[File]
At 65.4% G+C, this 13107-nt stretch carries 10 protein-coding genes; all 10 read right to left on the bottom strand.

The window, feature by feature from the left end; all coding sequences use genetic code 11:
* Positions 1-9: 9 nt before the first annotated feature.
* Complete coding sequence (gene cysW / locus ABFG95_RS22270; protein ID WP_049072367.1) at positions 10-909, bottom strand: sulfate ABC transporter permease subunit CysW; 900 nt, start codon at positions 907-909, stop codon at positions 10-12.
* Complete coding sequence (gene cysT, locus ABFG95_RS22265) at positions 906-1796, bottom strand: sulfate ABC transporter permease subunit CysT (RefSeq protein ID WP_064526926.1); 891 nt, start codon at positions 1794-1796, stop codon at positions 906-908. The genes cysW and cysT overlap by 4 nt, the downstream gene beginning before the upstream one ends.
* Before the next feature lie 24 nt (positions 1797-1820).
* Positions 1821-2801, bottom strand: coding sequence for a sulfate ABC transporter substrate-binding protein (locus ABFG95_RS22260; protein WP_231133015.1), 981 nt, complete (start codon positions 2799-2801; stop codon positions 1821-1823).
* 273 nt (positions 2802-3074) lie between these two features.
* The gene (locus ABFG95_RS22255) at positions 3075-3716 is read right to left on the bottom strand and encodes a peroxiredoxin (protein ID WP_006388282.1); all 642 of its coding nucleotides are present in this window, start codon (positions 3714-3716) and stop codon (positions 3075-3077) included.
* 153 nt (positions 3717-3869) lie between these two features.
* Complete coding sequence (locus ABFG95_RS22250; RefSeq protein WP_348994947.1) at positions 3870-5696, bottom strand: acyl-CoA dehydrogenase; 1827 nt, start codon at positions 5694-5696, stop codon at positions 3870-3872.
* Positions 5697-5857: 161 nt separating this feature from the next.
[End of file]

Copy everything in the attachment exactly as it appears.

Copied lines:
At 65.4% G+C, this 13107-nt stretch carries 10 protein-coding genes; all 10 read right to left on the bottom strand.

The window, feature by feature from the left end; all coding sequences use genetic code 11:
* Positions 1-9: 9 nt before the first annotated feature.
* Complete coding sequence (gene cysW / locus ABFG95_RS22270; protein ID WP_049072367.1) at positions 10-909, bottom strand: sulfate ABC transporter permease subunit CysW; 900 nt, start codon at positions 907-909, stop codon at positions 10-12.
* Complete coding sequence (gene cysT, locus ABFG95_RS22265) at positions 906-1796, bottom strand: sulfate ABC transporter permease subunit CysT (RefSeq protein ID WP_064526926.1); 891 nt, start codon at positions 1794-1796, stop codon at positions 906-908. The genes cysW and cysT overlap by 4 nt, the downstream gene beginning before the upstream one ends.
* Before the next feature lie 24 nt (positions 1797-1820).
* Positions 1821-2801, bottom strand: coding sequence for a sulfate ABC transporter substrate-binding protein (locus ABFG95_RS22260; protein WP_231133015.1), 981 nt, complete (start codon positions 2799-2801; stop codon positions 1821-1823).
* 273 nt (positions 2802-3074) lie between these two features.
* The gene (locus ABFG95_RS22255) at positions 3075-3716 is read right to left on the bottom strand and encodes a peroxiredoxin (protein ID WP_006388282.1); all 642 of its coding nucleotides are present in this window, start codon (positions 3714-3716) and stop codon (positions 3075-3077) included.
* 153 nt (positions 3717-3869) lie between these two features.
* Complete coding sequence (locus ABFG95_RS22250; RefSeq protein WP_348994947.1) at positions 3870-5696, bottom strand: acyl-CoA dehydrogenase; 1827 nt, start codon at positions 5694-5696, stop codon at positions 3870-3872.
* Positions 5697-5857: 161 nt separating this feature from the next.